"The Taliban is not yet at the point where compromise of any kind is conceivable to them -- it is either their vision or war."
Multiple blasts outside a school in Kabul on May 8 killed at least 68 people -- most of them female students -- and wounded more than 165 others. It was the deadliest attack in the capital in more than a year.
Afghan officials blamed the attack on the Taliban, which denied responsibility.
On April 30, a huge truck bomb exploded outside a guesthouse in Pul-e Alam, the capital of the eastern province of Logar, killing at least 27 people, many of them students.
Observers said the attacks signaled that the Taliban was ditching its deal with the United States. That agreement banned the extremist group from conducting suicide bombings in urban areas. There had been a sharp drop in such attacks until the bombing in Logar.
Instead, the Taliban has exploited gray areas in the deal by carrying out a yearlong campaign of targeted killings of journalists, activists, and government workers.
The Taliban has also ramped up its attacks on military targets in recent weeks.
The Taliban captured a strategic district some 40 kilometers from Kabul on May 12. Several important highways to the country's central and southern provinces go through Nerkh district, located in the Maidan Wardak Province, west of Kabul.
The militant group also captured the district of Baraka in the northern province of Baghlan on May 5. Local officials and the Taliban said two government bases in the province also fell to the extremists.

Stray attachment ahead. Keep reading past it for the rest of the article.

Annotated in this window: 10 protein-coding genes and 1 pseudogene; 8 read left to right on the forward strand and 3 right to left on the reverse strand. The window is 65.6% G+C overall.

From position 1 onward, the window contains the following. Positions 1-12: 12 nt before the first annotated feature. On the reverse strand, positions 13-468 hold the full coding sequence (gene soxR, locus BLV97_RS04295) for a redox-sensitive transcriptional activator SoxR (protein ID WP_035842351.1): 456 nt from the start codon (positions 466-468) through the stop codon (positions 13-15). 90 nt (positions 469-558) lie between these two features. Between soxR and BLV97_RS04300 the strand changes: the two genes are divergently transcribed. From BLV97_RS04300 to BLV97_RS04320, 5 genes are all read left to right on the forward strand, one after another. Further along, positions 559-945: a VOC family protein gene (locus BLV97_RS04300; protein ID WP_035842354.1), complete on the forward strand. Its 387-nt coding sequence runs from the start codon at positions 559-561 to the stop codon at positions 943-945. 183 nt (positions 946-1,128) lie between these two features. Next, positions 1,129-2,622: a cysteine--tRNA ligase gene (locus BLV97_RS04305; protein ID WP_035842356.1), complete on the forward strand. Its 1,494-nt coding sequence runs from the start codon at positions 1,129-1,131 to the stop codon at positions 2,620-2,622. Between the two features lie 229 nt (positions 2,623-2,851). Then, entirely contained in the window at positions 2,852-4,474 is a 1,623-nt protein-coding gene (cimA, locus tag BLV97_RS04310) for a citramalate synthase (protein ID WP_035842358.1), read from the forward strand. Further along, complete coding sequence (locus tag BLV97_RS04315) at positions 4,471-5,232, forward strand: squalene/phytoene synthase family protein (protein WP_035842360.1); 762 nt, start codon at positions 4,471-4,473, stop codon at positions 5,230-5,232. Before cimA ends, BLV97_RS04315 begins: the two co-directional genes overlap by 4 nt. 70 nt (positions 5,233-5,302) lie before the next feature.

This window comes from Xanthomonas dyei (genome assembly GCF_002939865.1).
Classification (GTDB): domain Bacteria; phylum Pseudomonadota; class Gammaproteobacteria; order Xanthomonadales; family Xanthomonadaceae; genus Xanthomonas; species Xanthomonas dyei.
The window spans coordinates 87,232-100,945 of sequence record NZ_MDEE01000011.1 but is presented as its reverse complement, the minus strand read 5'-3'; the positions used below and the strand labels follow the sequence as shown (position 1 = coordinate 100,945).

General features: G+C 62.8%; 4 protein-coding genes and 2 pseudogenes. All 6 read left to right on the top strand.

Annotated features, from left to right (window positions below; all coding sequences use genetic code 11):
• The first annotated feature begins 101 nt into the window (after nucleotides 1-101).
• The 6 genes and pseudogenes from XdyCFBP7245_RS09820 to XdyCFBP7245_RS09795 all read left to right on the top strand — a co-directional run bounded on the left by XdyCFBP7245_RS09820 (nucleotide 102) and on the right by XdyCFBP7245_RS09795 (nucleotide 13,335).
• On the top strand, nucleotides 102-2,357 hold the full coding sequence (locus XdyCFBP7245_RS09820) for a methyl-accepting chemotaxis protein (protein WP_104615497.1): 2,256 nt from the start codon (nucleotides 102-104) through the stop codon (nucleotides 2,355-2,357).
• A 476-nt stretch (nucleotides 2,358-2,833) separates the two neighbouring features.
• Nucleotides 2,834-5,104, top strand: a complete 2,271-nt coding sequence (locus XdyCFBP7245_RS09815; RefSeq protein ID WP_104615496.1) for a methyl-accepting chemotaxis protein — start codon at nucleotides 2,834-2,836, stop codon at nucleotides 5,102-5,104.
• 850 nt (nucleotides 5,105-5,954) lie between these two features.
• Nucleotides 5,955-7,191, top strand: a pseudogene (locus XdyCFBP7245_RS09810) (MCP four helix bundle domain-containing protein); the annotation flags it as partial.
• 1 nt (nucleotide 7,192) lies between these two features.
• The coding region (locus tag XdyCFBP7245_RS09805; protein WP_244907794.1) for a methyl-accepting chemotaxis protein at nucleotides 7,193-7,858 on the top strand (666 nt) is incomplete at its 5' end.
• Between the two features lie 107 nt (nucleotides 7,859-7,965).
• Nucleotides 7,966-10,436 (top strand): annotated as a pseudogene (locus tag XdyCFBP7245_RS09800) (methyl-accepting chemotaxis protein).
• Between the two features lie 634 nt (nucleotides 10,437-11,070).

A day later, the Taliban captured Afghanistan's second-biggest dam located in the southern province of Kandahar.
At the same time, Afghan security forces fought back a major Taliban offensive in the southern province of Helmand that displaced thousands of civilians.
The flurry of Taliban attacks has dampened any optimism over the Taliban's announcement of the Eid cease-fire.
Afghan officials and the international community have called for the Taliban to extend the cease-fire. But the militants have rejected calls for a permanent cessation of hostilities.
Observers say a prolonged cease-fire would likely split the Taliban and kill their momentum on the battlefield.
The Taliban's motives are both political and military, experts add.
"The Taliban usually reduces violence during Eid holidays to allow its fighters some respite from fighting," says Adili. "The decision is also a response to growing regional and international pressure on the Taliban to de-intensify violence."
Observers say it is unclear yet if the Taliban has decided to push for a forcible takeover of the country and abandon peace efforts.
Whether the Taliban pursues peace or war, the extremist group is unlikely to significantly reduce violence -- its key source of leverage -- until it secures its key political aim: a return to formal power in Afghanistan.
"The Taliban will try to test actors on all levels -- domestic, regional, and international -- by continuing their aggressive attacks," says Adili. "The Taliban could be seeking to further strengthen its hand in the still-hoped-for grand peace conference in Turkey."